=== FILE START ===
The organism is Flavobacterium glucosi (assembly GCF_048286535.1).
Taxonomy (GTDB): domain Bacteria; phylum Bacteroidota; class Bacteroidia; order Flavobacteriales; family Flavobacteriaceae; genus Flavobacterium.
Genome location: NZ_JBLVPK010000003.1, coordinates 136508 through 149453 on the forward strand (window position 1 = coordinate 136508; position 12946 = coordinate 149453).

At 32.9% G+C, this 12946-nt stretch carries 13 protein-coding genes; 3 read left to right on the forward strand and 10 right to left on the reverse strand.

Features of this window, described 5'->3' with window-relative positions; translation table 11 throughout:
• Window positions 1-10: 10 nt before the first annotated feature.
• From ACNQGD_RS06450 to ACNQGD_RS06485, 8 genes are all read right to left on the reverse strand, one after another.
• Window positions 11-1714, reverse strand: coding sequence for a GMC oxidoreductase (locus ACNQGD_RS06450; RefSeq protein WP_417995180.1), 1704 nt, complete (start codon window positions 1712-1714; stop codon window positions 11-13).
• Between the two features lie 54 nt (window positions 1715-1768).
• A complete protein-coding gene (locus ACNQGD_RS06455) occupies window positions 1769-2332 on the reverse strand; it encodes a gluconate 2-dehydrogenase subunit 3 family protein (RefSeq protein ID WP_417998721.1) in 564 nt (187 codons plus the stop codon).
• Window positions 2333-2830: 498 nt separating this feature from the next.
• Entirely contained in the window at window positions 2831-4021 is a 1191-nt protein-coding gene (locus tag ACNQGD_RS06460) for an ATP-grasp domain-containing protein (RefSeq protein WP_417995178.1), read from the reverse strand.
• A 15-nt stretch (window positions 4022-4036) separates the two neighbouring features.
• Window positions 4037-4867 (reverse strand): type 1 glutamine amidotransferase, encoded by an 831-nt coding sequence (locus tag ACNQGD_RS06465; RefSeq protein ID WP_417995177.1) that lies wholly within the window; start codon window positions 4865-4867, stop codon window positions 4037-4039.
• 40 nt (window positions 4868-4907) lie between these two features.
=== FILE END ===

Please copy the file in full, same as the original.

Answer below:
The organism is Flavobacterium glucosi (assembly GCF_048286535.1).
Taxonomy (GTDB): domain Bacteria; phylum Bacteroidota; class Bacteroidia; order Flavobacteriales; family Flavobacteriaceae; genus Flavobacterium.
Genome location: NZ_JBLVPK010000003.1, coordinates 136508 through 149453 on the forward strand (window position 1 = coordinate 136508; position 12946 = coordinate 149453).

At 32.9% G+C, this 12946-nt stretch carries 13 protein-coding genes; 3 read left to right on the forward strand and 10 right to left on the reverse strand.

Features of this window, described 5'->3' with window-relative positions; translation table 11 throughout:
• Window positions 1-10: 10 nt before the first annotated feature.
• From ACNQGD_RS06450 to ACNQGD_RS06485, 8 genes are all read right to left on the reverse strand, one after another.
• Window positions 11-1714, reverse strand: coding sequence for a GMC oxidoreductase (locus ACNQGD_RS06450; RefSeq protein WP_417995180.1), 1704 nt, complete (start codon window positions 1712-1714; stop codon window positions 11-13).
• Between the two features lie 54 nt (window positions 1715-1768).
• A complete protein-coding gene (locus ACNQGD_RS06455) occupies window positions 1769-2332 on the reverse strand; it encodes a gluconate 2-dehydrogenase subunit 3 family protein (RefSeq protein ID WP_417998721.1) in 564 nt (187 codons plus the stop codon).
• Window positions 2333-2830: 498 nt separating this feature from the next.
• Entirely contained in the window at window positions 2831-4021 is a 1191-nt protein-coding gene (locus tag ACNQGD_RS06460) for an ATP-grasp domain-containing protein (RefSeq protein WP_417995178.1), read from the reverse strand.
• A 15-nt stretch (window positions 4022-4036) separates the two neighbouring features.
• Window positions 4037-4867 (reverse strand): type 1 glutamine amidotransferase, encoded by an 831-nt coding sequence (locus tag ACNQGD_RS06465; RefSeq protein ID WP_417995177.1) that lies wholly within the window; start codon window positions 4865-4867, stop codon window positions 4037-4039.
• 40 nt (window positions 4868-4907) lie between these two features.